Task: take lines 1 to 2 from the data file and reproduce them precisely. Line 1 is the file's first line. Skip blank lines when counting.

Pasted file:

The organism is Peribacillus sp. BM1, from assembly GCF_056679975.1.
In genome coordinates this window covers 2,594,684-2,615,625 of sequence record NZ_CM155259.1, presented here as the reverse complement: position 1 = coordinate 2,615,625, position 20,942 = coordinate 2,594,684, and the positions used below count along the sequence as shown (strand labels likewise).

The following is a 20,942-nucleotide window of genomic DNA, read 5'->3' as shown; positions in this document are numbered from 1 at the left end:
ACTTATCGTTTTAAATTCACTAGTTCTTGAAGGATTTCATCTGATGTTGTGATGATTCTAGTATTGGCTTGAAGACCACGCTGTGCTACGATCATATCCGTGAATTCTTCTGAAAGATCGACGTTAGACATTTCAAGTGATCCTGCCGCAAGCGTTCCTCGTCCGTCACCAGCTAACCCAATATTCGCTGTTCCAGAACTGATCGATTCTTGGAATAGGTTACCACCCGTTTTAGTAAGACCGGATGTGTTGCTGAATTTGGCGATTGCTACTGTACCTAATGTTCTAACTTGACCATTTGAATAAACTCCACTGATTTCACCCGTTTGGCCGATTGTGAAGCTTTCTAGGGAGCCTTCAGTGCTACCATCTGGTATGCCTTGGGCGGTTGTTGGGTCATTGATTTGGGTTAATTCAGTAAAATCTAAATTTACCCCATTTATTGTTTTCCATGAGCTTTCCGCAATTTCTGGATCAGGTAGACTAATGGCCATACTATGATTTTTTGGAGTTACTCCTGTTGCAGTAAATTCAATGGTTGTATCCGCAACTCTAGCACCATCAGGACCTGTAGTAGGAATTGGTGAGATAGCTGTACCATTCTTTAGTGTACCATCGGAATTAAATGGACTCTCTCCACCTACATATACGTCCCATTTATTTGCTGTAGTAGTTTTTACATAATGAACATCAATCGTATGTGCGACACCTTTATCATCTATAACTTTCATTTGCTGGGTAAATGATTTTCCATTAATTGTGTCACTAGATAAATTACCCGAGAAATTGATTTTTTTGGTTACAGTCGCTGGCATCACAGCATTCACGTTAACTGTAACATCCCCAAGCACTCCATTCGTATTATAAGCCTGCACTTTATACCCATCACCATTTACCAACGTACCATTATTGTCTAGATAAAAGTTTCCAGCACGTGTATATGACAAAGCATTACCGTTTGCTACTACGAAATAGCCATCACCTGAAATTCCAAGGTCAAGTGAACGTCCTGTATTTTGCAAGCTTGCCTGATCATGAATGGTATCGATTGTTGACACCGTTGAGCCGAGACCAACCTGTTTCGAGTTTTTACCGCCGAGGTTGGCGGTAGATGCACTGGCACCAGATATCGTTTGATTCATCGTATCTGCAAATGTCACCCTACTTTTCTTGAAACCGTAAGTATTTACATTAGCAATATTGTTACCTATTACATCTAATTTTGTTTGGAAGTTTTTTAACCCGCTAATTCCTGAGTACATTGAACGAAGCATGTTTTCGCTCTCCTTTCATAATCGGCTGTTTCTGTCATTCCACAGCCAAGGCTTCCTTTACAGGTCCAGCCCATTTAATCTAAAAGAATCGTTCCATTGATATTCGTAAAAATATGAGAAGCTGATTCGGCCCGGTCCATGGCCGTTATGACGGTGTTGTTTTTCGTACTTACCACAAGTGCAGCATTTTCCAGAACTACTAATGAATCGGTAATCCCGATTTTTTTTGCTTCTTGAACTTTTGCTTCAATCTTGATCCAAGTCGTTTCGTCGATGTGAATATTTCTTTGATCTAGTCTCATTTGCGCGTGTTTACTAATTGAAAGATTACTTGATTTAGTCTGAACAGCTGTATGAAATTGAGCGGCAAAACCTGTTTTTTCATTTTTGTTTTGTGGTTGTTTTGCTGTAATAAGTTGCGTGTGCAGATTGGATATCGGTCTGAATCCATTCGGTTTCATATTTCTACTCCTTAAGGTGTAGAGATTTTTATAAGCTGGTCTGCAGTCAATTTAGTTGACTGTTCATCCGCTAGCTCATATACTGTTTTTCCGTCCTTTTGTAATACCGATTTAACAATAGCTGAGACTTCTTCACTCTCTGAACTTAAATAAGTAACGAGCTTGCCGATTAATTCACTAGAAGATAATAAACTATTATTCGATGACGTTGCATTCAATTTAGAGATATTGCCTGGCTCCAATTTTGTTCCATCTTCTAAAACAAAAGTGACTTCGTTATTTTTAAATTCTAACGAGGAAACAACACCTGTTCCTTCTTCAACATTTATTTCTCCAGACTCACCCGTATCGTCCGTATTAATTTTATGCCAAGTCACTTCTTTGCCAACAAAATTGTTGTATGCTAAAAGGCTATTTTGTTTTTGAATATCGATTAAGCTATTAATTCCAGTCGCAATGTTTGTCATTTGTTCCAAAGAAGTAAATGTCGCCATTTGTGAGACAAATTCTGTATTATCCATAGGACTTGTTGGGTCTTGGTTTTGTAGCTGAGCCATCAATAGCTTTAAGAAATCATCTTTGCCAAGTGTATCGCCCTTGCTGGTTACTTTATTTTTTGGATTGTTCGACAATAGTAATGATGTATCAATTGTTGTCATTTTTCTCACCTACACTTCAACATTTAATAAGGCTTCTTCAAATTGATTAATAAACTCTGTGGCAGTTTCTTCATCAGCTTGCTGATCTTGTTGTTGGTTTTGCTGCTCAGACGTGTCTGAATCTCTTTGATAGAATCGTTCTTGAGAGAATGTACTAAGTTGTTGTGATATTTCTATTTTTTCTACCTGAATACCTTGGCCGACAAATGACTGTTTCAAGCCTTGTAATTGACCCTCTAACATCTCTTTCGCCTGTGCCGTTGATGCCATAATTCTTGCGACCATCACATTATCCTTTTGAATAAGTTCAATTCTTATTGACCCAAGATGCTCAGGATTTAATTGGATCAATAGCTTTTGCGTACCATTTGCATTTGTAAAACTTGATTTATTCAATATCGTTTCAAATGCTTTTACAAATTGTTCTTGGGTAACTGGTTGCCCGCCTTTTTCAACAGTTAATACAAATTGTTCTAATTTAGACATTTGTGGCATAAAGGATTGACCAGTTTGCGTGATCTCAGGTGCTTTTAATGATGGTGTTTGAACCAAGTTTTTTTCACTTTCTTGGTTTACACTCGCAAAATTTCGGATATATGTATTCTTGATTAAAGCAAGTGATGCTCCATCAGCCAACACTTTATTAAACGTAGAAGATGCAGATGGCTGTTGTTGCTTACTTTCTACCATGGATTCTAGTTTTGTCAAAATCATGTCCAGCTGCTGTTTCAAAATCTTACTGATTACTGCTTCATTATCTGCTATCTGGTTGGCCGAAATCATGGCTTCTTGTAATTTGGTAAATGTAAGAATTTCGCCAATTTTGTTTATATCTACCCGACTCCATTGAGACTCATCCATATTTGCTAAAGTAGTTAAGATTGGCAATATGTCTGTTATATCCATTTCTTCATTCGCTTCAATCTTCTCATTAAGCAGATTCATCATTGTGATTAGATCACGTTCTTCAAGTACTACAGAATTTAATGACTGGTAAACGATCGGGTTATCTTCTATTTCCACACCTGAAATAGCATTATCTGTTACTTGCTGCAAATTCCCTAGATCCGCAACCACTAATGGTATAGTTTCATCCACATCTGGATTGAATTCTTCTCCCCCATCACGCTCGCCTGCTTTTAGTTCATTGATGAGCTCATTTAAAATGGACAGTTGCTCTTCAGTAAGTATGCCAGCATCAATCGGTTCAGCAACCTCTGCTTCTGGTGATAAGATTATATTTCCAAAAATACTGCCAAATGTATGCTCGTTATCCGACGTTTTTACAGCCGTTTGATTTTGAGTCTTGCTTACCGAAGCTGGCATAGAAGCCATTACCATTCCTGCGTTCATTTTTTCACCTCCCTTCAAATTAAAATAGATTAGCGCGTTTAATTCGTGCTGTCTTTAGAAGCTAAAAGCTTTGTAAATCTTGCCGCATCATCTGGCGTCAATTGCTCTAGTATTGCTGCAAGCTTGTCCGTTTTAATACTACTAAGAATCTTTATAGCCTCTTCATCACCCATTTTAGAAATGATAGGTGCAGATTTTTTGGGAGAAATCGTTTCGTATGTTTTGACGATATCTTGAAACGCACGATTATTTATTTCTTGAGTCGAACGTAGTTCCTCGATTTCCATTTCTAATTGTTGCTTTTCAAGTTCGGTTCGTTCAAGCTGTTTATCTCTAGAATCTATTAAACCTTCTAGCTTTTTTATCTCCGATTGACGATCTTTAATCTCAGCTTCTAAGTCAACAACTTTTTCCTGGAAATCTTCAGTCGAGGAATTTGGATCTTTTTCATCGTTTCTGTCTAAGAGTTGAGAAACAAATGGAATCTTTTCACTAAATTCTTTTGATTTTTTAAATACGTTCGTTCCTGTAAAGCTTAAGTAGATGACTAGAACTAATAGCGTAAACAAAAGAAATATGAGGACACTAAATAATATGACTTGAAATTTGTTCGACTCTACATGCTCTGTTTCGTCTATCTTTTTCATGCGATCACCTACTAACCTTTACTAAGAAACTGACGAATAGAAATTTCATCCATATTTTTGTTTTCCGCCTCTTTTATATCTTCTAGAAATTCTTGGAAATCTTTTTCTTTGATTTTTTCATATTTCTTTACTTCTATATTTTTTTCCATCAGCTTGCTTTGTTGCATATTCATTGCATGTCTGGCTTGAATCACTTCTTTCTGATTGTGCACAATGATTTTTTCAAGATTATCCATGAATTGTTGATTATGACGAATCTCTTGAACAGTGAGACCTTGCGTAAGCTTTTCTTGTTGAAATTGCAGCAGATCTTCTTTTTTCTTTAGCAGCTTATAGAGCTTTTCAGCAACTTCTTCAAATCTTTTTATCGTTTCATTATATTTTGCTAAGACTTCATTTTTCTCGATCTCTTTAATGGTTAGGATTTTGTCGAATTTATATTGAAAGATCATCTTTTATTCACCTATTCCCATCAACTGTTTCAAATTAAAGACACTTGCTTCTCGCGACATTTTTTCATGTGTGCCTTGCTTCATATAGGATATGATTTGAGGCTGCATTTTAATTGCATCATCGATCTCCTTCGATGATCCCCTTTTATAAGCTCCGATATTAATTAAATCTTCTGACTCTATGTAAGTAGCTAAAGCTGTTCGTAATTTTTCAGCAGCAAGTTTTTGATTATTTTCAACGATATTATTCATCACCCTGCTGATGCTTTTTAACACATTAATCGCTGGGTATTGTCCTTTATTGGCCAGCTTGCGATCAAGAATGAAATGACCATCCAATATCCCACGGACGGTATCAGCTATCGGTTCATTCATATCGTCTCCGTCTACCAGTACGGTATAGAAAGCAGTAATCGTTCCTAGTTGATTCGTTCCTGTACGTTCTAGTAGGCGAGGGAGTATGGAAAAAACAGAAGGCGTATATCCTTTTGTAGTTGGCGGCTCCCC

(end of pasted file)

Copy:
The organism is Peribacillus sp. BM1, from assembly GCF_056679975.1.
In genome coordinates this window covers 2,594,684-2,615,625 of sequence record NZ_CM155259.1, presented here as the reverse complement: position 1 = coordinate 2,615,625, position 20,942 = coordinate 2,594,684, and the positions used below count along the sequence as shown (strand labels likewise).